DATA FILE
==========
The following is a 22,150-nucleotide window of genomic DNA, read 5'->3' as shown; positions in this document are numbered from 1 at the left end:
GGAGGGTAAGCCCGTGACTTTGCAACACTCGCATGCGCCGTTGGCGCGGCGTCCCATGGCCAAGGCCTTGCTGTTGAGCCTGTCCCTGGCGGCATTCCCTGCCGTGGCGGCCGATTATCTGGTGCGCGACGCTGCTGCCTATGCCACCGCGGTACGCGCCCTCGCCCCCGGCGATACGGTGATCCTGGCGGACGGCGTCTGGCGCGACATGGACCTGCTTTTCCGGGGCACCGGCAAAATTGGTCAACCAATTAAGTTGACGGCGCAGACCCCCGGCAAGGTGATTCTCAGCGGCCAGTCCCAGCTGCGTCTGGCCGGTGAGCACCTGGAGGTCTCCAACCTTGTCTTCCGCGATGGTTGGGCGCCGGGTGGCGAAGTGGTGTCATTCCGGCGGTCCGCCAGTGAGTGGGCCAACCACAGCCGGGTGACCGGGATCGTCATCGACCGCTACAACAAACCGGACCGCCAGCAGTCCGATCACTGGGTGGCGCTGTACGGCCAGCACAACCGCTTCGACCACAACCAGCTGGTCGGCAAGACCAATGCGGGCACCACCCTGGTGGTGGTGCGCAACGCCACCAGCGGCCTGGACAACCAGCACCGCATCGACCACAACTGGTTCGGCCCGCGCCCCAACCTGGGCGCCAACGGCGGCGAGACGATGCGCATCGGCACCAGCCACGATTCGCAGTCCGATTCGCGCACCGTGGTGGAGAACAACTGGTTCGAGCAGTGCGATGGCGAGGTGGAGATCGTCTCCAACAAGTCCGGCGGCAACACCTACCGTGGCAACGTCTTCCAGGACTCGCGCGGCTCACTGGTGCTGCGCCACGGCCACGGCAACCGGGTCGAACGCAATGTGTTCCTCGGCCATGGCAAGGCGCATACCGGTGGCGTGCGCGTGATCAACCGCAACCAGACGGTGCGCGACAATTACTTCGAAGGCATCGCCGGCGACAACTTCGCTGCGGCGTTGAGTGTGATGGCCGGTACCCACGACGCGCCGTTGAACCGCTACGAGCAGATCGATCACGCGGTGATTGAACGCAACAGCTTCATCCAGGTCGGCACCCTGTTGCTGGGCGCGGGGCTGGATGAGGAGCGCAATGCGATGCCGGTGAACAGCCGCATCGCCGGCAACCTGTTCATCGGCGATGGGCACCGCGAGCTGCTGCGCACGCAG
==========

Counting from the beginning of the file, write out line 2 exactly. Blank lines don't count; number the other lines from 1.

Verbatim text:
GGAGGGTAAGCCCGTGACTTTGCAACACTCGCATGCGCCGTTGGCGCGGCGTCCCATGGCCAAGGCCTTGCTGTTGAGCCTGTCCCTGGCGGCATTCCCTGCCGTGGCGGCCGATTATCTGGTGCGCGACGCTGCTGCCTATGCCACCGCGGTACGCGCCCTCGCCCCCGGCGATACGGTGATCCTGGCGGACGGCGTCTGGCGCGACATGGACCTGCTTTTCCGGGGCACCGGCAAAATTGGTCAACCAATTAAGTTGACGGCGCAGACCCCCGGCAAGGTGATTCTCAGCGGCCAGTCCCAGCTGCGTCTGGCCGGTGAGCACCTGGAGGTCTCCAACCTTGTCTTCCGCGATGGTTGGGCGCCGGGTGGCGAAGTGGTGTCATTCCGGCGGTCCGCCAGTGAGTGGGCCAACCACAGCCGGGTGACCGGGATCGTCATCGACCGCTACAACAAACCGGACCGCCAGCAGTCCGATCACTGGGTGGCGCTGTACGGCCAGCACAACCGCTTCGACCACAACCAGCTGGTCGGCAAGACCAATGCGGGCACCACCCTGGTGGTGGTGCGCAACGCCACCAGCGGCCTGGACAACCAGCACCGCATCGACCACAACTGGTTCGGCCCGCGCCCCAACCTGGGCGCCAACGGCGGCGAGACGATGCGCATCGGCACCAGCCACGATTCGCAGTCCGATTCGCGCACCGTGGTGGAGAACAACTGGTTCGAGCAGTGCGATGGCGAGGTGGAGATCGTCTCCAACAAGTCCGGCGGCAACACCTACCGTGGCAACGTCTTCCAGGACTCGCGCGGCTCACTGGTGCTGCGCCACGGCCACGGCAACCGGGTCGAACGCAATGTGTTCCTCGGCCATGGCAAGGCGCATACCGGTGGCGTGCGCGTGATCAACCGCAACCAGACGGTGCGCGACAATTACTTCGAAGGCATCGCCGGCGACAACTTCGCTGCGGCGTTGAGTGTGATGGCCGGTACCCACGACGCGCCGTTGAACCGCTACGAGCAGATCGATCACGCGGTGATTGAACGCAACAGCTTCATCCAGGTCGGCACCCTGTTGCTGGGCGCGGGGCTGGATGAGGAGCGCAATGCGATGCCGGTGAACAGCCGCATCGCCGGCAACCTGTTCATCGGCGATGGGCACCGCGAGCTGCTGCGCACGCAG